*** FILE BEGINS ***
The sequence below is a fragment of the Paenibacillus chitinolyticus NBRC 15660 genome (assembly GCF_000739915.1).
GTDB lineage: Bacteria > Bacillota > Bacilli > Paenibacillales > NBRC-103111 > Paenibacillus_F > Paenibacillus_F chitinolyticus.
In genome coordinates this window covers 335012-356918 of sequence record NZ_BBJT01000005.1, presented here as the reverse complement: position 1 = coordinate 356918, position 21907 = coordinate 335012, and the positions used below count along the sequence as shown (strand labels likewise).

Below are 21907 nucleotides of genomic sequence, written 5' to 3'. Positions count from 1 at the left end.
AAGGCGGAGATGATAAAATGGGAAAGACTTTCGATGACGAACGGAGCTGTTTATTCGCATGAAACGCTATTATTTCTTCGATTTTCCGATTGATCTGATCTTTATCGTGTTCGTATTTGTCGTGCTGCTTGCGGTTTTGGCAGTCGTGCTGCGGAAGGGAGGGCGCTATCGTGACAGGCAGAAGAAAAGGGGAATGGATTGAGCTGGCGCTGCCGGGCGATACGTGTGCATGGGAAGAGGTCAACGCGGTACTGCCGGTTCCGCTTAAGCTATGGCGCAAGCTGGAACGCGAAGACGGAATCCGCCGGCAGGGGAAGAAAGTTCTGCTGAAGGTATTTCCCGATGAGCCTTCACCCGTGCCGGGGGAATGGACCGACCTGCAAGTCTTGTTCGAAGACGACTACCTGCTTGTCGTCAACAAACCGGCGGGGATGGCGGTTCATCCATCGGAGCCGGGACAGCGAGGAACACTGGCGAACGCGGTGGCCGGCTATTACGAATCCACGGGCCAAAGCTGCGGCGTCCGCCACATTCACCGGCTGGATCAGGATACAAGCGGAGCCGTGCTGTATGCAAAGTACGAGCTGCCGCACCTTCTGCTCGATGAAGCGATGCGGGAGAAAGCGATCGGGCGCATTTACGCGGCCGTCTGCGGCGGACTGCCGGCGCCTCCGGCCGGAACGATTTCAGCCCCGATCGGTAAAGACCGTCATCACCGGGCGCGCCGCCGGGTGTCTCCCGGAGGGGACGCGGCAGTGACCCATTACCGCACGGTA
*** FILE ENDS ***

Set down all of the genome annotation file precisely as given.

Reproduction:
The sequence below is a fragment of the Paenibacillus chitinolyticus NBRC 15660 genome (assembly GCF_000739915.1).
GTDB lineage: Bacteria > Bacillota > Bacilli > Paenibacillales > NBRC-103111 > Paenibacillus_F > Paenibacillus_F chitinolyticus.
In genome coordinates this window covers 335012-356918 of sequence record NZ_BBJT01000005.1, presented here as the reverse complement: position 1 = coordinate 356918, position 21907 = coordinate 335012, and the positions used below count along the sequence as shown (strand labels likewise).

Below are 21907 nucleotides of genomic sequence, written 5' to 3'. Positions count from 1 at the left end.
AAGGCGGAGATGATAAAATGGGAAAGACTTTCGATGACGAACGGAGCTGTTTATTCGCATGAAACGCTATTATTTCTTCGATTTTCCGATTGATCTGATCTTTATCGTGTTCGTATTTGTCGTGCTGCTTGCGGTTTTGGCAGTCGTGCTGCGGAAGGGAGGGCGCTATCGTGACAGGCAGAAGAAAAGGGGAATGGATTGAGCTGGCGCTGCCGGGCGATACGTGTGCATGGGAAGAGGTCAACGCGGTACTGCCGGTTCCGCTTAAGCTATGGCGCAAGCTGGAACGCGAAGACGGAATCCGCCGGCAGGGGAAGAAAGTTCTGCTGAAGGTATTTCCCGATGAGCCTTCACCCGTGCCGGGGGAATGGACCGACCTGCAAGTCTTGTTCGAAGACGACTACCTGCTTGTCGTCAACAAACCGGCGGGGATGGCGGTTCATCCATCGGAGCCGGGACAGCGAGGAACACTGGCGAACGCGGTGGCCGGCTATTACGAATCCACGGGCCAAAGCTGCGGCGTCCGCCACATTCACCGGCTGGATCAGGATACAAGCGGAGCCGTGCTGTATGCAAAGTACGAGCTGCCGCACCTTCTGCTCGATGAAGCGATGCGGGAGAAAGCGATCGGGCGCATTTACGCGGCCGTCTGCGGCGGACTGCCGGCGCCTCCGGCCGGAACGATTTCAGCCCCGATCGGTAAAGACCGTCATCACCGGGCGCGCCGCCGGGTGTCTCCCGGAGGGGACGCGGCAGTGACCCATTACCGCACGGTA